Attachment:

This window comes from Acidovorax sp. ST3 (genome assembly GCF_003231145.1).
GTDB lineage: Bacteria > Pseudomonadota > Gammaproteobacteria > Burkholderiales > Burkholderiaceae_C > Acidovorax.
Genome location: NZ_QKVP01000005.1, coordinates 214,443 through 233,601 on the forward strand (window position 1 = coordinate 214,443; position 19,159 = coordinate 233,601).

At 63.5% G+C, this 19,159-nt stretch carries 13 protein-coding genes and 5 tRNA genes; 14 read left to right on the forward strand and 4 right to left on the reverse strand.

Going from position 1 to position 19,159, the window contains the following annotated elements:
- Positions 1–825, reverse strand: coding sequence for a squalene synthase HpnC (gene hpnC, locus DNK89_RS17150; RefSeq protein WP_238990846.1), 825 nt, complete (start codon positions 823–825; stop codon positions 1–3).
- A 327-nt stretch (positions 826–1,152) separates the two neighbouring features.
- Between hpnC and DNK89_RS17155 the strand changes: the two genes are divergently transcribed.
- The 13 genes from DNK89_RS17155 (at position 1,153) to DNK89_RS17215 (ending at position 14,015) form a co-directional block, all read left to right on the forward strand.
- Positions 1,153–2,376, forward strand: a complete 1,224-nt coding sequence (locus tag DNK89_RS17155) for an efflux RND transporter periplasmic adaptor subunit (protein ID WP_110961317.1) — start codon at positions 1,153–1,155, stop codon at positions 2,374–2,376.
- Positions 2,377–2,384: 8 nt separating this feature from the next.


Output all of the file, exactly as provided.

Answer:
This window comes from Acidovorax sp. ST3 (genome assembly GCF_003231145.1).
GTDB lineage: Bacteria > Pseudomonadota > Gammaproteobacteria > Burkholderiales > Burkholderiaceae_C > Acidovorax.
Genome location: NZ_QKVP01000005.1, coordinates 214,443 through 233,601 on the forward strand (window position 1 = coordinate 214,443; position 19,159 = coordinate 233,601).

At 63.5% G+C, this 19,159-nt stretch carries 13 protein-coding genes and 5 tRNA genes; 14 read left to right on the forward strand and 4 right to left on the reverse strand.

Going from position 1 to position 19,159, the window contains the following annotated elements:
- Positions 1–825, reverse strand: coding sequence for a squalene synthase HpnC (gene hpnC, locus DNK89_RS17150; RefSeq protein WP_238990846.1), 825 nt, complete (start codon positions 823–825; stop codon positions 1–3).
- A 327-nt stretch (positions 826–1,152) separates the two neighbouring features.
- Between hpnC and DNK89_RS17155 the strand changes: the two genes are divergently transcribed.
- The 13 genes from DNK89_RS17155 (at position 1,153) to DNK89_RS17215 (ending at position 14,015) form a co-directional block, all read left to right on the forward strand.
- Positions 1,153–2,376, forward strand: a complete 1,224-nt coding sequence (locus tag DNK89_RS17155) for an efflux RND transporter periplasmic adaptor subunit (protein ID WP_110961317.1) — start codon at positions 1,153–1,155, stop codon at positions 2,374–2,376.
- Positions 2,377–2,384: 8 nt separating this feature from the next.